A few days later, I implemented the colorful backgrounds (about a dozen patterns, and about two dozen color choices), and showed it to the students. I thought some of the patterns were too distracting from the text on that screen, but the kids loved it. They asked for the ability to add their own backgrounds – maybe in a future version.
The students were concerned that the app needed an FAQ section. They wanted a “search-based” help – type in some words, and then it returns help related to the query. While that’s a good idea, I felt its important for the app to be self-evident, and not require help. The best apps don’t need any help; some have an introductory video (like Angry Birds).
One student was concerned that his little sister would mess with his wish list, so he wanted to password protect the app with a login. The design of a login screen doesn’t take much time, but it opens up lots of other questions: what happens when you forget your password, what do you do if you don’t have an email address to send the password to, should your parents have access to your list if they don’t have your password, and so on. I decided to push that feature out to a future version.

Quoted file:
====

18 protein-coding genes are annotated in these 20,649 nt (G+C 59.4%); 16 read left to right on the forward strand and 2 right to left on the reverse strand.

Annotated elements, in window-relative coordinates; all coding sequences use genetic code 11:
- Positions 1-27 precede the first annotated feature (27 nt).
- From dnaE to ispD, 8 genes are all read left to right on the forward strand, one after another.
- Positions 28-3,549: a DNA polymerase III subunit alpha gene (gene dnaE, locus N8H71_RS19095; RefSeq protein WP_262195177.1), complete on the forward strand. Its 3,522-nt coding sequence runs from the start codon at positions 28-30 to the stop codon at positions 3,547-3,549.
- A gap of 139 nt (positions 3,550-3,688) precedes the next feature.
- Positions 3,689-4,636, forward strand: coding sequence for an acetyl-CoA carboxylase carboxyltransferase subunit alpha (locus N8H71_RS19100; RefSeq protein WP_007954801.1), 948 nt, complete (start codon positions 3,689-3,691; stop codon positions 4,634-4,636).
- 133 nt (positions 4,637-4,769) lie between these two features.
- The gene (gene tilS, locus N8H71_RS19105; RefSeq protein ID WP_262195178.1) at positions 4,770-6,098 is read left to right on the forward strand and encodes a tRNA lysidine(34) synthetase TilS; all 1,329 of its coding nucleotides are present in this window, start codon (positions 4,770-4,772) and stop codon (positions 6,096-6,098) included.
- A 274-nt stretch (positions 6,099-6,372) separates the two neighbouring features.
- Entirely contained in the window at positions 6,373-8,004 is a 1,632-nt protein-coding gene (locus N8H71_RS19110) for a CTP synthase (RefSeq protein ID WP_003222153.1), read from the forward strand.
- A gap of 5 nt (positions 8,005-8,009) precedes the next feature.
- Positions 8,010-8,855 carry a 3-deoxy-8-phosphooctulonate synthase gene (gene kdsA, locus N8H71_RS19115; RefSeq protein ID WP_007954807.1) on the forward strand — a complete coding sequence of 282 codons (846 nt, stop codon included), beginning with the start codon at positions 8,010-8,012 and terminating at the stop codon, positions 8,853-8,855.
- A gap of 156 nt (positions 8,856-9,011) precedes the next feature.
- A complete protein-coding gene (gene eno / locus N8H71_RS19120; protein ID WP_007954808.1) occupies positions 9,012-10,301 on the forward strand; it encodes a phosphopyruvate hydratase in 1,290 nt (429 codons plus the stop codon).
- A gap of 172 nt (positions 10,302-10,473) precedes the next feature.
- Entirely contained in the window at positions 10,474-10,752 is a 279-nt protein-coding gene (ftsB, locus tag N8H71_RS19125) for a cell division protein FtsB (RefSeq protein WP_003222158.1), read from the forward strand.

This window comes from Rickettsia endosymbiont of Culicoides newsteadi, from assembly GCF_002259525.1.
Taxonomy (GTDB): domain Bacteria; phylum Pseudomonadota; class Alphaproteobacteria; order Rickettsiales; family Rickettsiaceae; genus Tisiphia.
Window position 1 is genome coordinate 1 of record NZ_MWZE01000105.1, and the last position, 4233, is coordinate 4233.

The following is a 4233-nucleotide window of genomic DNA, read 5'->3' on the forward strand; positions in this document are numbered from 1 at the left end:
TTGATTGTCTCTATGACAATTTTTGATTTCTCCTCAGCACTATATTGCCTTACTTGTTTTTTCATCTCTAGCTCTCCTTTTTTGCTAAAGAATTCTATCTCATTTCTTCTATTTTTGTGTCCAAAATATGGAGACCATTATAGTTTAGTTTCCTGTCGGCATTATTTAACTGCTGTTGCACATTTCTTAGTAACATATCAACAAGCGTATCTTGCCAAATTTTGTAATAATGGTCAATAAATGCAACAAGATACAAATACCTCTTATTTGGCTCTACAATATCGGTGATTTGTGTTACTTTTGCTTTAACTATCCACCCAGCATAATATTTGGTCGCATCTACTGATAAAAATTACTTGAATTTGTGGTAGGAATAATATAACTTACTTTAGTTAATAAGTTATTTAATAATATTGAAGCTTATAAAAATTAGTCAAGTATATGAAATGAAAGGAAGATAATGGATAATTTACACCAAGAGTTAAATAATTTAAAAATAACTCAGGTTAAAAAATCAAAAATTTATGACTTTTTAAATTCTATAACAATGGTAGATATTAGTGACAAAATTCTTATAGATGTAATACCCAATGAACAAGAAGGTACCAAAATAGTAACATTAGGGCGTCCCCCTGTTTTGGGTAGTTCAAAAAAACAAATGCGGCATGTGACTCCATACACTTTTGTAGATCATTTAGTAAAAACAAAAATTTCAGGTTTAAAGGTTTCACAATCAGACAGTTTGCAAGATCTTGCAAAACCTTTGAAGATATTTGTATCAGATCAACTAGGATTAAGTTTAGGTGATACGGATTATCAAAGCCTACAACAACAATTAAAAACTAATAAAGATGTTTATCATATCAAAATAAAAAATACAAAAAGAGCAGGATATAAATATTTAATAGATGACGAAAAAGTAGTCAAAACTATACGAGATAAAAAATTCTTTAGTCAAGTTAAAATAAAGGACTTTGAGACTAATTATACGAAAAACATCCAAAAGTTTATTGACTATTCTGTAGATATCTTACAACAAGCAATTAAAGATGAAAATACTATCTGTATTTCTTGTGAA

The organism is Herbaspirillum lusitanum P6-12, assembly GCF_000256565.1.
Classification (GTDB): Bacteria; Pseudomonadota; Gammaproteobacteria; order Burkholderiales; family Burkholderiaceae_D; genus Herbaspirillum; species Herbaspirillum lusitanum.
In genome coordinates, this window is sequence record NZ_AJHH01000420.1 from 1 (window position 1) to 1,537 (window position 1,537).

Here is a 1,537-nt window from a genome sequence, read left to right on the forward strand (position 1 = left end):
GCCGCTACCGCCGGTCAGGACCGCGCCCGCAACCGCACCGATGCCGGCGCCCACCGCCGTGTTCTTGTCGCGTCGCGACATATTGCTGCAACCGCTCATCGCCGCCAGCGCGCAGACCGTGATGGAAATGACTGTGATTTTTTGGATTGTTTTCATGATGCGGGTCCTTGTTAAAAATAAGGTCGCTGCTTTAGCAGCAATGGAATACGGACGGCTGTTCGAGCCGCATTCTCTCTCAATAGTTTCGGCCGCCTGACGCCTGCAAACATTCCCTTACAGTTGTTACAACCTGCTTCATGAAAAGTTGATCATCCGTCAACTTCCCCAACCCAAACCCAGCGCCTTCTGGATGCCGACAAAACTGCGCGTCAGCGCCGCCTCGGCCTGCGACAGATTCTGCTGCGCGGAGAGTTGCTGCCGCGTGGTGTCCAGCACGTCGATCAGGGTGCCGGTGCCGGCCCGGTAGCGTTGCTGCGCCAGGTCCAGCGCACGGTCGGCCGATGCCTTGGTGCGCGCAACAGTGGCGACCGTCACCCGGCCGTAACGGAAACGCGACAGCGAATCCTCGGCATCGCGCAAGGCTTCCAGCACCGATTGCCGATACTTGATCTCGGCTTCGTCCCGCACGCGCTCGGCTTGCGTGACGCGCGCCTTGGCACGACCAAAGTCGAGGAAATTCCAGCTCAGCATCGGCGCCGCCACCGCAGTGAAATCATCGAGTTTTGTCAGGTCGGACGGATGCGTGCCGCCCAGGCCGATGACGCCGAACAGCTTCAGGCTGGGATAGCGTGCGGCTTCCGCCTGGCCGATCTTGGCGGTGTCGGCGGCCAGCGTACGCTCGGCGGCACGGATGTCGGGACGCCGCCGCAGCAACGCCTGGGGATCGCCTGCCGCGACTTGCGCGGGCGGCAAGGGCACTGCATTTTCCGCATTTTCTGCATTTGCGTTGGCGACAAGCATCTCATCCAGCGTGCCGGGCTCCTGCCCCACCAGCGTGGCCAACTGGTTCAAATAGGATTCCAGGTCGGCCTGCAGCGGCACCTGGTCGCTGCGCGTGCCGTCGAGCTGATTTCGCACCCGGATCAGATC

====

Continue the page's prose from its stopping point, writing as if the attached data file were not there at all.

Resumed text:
We weren’t making much progress on the points I needed to cover, and only a handful of students attended that day, so I moved on to an easier topic: name of the app. We still didn’t have a name, and we needed one. Here are some they came up with:
Nothing that great, but it was a start. When I checked, most of them were used by other apps, or the domain name (website) was unavailable.